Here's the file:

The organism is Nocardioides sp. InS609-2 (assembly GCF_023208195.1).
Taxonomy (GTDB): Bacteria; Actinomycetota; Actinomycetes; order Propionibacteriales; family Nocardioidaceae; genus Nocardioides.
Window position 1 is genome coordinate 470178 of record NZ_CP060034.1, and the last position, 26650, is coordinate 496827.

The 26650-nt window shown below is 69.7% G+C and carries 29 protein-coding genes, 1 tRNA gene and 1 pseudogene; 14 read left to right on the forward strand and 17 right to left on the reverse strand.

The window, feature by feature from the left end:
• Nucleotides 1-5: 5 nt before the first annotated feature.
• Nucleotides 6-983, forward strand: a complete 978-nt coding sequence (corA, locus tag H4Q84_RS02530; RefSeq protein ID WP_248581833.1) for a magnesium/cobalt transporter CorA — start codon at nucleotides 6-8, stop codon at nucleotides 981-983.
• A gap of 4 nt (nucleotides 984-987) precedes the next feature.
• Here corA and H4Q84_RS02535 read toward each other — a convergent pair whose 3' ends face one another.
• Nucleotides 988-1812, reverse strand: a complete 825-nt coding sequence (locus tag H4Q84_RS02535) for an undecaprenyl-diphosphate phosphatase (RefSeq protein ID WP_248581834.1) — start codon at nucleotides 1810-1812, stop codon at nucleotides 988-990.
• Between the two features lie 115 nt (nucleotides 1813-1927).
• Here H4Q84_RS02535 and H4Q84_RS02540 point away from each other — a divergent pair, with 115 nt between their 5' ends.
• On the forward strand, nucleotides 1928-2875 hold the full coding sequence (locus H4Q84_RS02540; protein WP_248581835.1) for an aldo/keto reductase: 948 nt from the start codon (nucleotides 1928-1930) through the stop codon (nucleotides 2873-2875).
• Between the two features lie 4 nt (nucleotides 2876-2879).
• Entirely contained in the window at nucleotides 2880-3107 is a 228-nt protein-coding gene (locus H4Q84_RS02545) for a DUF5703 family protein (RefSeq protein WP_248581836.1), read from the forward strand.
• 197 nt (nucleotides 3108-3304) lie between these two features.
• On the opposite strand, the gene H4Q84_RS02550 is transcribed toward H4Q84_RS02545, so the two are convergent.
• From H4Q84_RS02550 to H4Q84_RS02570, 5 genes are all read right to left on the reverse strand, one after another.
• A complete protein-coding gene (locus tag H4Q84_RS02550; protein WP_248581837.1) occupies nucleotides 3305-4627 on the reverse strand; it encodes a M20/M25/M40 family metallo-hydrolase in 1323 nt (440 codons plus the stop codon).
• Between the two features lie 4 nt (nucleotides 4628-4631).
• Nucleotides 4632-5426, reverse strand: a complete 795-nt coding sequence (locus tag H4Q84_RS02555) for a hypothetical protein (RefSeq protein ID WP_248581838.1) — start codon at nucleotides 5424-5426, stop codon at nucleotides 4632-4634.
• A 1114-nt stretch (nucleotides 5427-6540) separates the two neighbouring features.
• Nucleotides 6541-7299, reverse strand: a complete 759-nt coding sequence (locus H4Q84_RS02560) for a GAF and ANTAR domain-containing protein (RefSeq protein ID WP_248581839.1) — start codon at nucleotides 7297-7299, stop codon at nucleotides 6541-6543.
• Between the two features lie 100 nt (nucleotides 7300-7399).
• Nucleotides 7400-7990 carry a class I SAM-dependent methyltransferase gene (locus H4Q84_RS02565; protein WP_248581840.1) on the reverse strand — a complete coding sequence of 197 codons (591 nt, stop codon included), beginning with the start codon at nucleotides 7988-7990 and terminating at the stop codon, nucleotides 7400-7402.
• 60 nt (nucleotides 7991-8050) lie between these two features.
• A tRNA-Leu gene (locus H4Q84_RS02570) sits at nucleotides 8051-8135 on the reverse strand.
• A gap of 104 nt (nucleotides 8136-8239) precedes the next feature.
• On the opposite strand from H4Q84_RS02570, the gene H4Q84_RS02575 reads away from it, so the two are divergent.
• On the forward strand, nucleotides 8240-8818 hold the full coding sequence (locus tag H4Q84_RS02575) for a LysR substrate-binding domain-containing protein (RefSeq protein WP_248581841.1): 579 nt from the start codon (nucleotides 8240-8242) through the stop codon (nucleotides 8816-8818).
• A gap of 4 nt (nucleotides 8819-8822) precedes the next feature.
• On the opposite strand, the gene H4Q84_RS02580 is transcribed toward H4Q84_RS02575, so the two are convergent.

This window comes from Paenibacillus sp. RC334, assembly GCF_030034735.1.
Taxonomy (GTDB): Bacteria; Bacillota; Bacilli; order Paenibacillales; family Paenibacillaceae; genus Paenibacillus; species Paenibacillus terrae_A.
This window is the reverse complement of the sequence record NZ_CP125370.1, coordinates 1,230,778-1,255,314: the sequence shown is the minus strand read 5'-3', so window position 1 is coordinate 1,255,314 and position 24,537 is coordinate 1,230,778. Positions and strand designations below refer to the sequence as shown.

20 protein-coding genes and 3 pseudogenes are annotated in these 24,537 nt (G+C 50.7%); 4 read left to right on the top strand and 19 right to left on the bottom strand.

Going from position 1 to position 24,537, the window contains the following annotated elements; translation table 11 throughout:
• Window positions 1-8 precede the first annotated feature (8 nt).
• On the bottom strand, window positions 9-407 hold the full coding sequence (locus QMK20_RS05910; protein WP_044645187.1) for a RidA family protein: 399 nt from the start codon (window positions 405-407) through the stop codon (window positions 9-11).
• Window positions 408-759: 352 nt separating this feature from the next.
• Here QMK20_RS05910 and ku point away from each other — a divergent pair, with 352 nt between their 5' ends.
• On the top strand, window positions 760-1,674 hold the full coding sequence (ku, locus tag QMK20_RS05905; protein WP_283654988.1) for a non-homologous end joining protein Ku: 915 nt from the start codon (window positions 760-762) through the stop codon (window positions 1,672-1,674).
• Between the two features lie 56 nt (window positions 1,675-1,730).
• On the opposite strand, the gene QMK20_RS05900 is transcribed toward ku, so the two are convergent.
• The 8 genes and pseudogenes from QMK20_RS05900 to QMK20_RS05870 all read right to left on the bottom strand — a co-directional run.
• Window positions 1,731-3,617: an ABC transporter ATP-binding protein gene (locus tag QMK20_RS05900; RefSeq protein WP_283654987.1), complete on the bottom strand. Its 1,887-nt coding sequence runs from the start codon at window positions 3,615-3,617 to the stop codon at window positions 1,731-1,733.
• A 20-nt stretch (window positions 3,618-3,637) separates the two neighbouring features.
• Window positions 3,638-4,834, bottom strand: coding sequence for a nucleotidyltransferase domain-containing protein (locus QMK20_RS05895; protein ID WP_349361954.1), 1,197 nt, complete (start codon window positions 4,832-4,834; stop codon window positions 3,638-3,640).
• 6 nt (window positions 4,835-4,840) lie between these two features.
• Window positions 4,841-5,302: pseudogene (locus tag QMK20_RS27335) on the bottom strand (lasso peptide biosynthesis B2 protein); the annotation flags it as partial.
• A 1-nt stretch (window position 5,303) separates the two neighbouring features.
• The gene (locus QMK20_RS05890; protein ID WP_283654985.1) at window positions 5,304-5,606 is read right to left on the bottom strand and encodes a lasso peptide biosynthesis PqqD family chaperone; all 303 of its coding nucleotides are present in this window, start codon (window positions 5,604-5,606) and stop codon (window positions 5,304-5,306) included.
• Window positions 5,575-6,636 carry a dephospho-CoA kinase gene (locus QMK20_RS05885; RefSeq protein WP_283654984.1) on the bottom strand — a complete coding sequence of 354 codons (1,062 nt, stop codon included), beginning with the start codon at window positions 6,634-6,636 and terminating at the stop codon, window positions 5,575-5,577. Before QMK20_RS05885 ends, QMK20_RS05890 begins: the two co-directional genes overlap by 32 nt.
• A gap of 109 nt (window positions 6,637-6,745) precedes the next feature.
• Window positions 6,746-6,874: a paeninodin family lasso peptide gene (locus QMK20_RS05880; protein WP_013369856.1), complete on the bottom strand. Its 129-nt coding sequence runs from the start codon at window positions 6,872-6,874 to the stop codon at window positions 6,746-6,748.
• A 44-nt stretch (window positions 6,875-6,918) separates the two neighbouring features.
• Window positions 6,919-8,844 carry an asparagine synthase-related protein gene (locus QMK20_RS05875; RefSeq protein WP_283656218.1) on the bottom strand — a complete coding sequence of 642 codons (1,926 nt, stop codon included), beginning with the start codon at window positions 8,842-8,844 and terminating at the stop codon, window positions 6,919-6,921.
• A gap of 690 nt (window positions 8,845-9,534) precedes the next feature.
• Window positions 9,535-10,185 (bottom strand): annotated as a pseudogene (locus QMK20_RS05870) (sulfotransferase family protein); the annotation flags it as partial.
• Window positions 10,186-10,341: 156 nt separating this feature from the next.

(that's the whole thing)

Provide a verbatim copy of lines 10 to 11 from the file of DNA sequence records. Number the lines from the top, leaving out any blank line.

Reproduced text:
• Nucleotides 988-1812, reverse strand: a complete 825-nt coding sequence (locus tag H4Q84_RS02535) for an undecaprenyl-diphosphate phosphatase (RefSeq protein ID WP_248581834.1) — start codon at nucleotides 1810-1812, stop codon at nucleotides 988-990.
• Between the two features lie 115 nt (nucleotides 1813-1927).